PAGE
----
The profitability of ethanol producers has been hit by rising commodity prices and a sharp reduction in the price of ethanol. The price of corn has risen to about $3.80 a bushel on the Chicago Board of Trade from less than $2.50 in September 2006, whereas the price of ethanol has fallen to about $1.86 a gallon versus $4.33 in June 2006. Ethanol production in August, at 10.3 million barrels, was 32% higher than a year earlier. But restrictions by Georgia and Florida on use of ethanol during the summer, when the fuel easily evaporates, cut demand by about 3 billion gallons -- or 45% of current national demand -- according to Friedman, Billings, Ramsey. Despite ethanol plant closures, new mills are expected to come on line next year, raising output to 11.3 billion gallons by year-end. Without a relaxation in fuel regulations by Georgia and Florida, demand is likely to grow slower than supply. David Pimentel, a professor of ecology and agriculture at Cornell, claims that manufacturing ethanol from corn requires 29% more energy than ethanol itself produces. Michael Wang, an environmental engineer at the Argonne National Laboratory outside Chicago, disputes the inclusion of energy spent on making fertilizers and pesticides in the calculation, and therefore estimates that ethanol production results in a 33% gain in combustible energy. According to Ron Oster, a principal at Broadpoint Capital, "Ethanol companies are near breakeven at best; that's not a good recipe when you have $100 oil."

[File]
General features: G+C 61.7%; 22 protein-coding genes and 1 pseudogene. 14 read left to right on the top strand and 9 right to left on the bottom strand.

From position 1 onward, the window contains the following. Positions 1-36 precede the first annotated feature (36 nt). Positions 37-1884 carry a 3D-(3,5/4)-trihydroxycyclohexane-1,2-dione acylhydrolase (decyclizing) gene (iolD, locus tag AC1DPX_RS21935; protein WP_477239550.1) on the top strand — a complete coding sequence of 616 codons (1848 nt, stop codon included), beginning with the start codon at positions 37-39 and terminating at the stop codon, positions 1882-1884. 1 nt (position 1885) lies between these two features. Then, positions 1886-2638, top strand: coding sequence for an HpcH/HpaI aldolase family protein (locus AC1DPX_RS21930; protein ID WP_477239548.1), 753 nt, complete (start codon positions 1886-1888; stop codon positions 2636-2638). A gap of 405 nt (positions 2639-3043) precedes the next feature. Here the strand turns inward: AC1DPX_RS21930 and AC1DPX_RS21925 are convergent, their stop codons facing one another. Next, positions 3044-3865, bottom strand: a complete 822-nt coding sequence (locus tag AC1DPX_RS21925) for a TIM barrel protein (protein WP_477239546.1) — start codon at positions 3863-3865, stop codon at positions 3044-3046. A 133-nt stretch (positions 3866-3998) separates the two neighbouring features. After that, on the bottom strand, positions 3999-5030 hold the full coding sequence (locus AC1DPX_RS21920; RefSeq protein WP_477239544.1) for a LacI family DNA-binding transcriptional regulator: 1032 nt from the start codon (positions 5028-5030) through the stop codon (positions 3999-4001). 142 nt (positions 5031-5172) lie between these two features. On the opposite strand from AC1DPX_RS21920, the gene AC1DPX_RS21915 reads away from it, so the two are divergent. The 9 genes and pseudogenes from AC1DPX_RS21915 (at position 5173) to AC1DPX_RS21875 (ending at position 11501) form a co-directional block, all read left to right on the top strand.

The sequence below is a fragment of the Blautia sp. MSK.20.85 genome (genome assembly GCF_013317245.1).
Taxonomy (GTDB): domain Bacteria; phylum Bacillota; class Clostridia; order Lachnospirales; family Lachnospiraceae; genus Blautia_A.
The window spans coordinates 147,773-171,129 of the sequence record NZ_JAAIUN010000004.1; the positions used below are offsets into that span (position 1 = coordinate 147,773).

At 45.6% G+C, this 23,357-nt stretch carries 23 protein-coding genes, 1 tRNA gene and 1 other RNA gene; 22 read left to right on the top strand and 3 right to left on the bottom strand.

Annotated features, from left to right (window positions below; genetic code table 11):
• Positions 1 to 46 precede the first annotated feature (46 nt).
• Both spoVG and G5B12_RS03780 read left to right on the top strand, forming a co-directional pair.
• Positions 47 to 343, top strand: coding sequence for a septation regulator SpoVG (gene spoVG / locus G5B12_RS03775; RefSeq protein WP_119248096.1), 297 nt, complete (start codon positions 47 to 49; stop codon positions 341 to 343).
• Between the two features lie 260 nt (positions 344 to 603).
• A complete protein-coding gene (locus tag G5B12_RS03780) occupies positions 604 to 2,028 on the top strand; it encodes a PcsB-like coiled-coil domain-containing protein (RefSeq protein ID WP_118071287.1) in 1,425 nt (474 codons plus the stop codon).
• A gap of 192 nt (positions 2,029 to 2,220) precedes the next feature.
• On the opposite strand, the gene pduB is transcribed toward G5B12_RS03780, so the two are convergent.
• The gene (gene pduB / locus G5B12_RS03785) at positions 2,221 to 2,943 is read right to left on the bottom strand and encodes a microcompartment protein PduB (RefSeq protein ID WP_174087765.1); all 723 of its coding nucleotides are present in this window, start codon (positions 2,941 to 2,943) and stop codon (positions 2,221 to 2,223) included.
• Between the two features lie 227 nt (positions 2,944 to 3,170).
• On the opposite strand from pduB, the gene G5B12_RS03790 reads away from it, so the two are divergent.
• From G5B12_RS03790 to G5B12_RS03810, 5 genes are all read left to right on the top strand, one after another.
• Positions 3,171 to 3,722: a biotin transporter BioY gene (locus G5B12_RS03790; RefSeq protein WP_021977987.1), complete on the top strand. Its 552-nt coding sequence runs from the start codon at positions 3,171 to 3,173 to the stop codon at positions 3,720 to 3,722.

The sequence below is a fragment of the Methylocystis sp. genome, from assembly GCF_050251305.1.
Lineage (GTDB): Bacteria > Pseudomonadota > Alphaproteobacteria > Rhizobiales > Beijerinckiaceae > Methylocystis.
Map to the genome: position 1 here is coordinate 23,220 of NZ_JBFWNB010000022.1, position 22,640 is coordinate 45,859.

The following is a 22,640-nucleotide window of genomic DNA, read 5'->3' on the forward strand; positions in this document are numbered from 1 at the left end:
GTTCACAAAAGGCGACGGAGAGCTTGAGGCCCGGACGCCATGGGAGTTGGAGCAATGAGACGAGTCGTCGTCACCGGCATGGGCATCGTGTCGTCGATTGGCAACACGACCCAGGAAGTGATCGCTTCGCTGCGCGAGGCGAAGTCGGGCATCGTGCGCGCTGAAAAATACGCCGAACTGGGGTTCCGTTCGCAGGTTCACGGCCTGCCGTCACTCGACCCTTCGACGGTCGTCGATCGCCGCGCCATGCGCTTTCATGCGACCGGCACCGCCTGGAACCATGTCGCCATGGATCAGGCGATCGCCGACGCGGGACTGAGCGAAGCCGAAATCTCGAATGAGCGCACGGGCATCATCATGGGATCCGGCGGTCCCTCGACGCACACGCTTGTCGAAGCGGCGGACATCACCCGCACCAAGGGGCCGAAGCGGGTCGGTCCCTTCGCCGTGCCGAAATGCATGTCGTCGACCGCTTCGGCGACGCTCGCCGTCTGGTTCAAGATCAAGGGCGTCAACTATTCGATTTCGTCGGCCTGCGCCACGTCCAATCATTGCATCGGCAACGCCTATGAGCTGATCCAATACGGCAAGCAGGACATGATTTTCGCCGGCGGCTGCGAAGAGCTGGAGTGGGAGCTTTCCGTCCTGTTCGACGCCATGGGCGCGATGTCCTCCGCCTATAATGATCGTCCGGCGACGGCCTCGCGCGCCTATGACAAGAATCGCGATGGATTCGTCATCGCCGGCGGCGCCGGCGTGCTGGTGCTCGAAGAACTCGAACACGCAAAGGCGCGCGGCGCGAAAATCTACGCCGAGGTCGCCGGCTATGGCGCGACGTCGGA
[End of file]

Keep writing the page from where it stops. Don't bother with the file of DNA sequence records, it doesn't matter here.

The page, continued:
Commentary: Ethanol : A Few Myths Debunked • Ethanol's Sweet Side • Now There's An Ethanol Glut?!
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